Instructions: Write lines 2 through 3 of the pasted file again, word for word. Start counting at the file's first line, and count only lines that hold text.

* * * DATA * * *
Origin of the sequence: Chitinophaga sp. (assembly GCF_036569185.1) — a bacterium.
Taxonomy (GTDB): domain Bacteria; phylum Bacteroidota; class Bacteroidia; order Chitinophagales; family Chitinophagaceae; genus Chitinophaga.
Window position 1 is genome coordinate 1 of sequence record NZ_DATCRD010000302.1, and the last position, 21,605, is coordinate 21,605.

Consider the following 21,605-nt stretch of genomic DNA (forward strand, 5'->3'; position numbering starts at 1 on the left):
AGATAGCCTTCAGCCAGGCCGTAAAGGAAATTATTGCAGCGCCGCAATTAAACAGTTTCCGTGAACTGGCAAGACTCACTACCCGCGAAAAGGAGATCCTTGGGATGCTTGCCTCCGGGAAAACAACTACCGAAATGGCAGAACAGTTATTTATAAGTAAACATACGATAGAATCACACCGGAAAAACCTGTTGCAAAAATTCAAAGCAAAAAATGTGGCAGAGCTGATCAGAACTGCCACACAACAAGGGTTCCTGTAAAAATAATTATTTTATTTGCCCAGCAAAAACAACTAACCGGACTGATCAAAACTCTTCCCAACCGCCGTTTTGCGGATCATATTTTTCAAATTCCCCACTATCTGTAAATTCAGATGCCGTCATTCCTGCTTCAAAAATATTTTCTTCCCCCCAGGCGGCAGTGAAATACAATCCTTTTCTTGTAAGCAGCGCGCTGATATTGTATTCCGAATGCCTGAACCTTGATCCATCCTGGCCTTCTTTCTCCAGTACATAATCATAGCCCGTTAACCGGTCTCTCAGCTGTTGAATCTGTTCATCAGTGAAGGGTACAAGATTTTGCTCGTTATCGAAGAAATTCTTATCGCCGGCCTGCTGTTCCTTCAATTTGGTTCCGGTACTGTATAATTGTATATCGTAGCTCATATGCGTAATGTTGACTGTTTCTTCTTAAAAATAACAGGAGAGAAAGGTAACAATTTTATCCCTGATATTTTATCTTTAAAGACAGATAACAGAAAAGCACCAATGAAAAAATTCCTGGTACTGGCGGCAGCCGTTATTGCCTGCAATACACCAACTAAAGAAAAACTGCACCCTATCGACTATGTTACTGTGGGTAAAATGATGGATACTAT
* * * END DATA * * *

Taxonomy (GTDB): domain Bacteria; phylum Bacteroidota; class Bacteroidia; order Chitinophagales; family Chitinophagaceae; genus Chitinophaga.
Window position 1 is genome coordinate 1 of sequence record NZ_DATCRD010000302.1, and the last position, 21,605, is coordinate 21,605.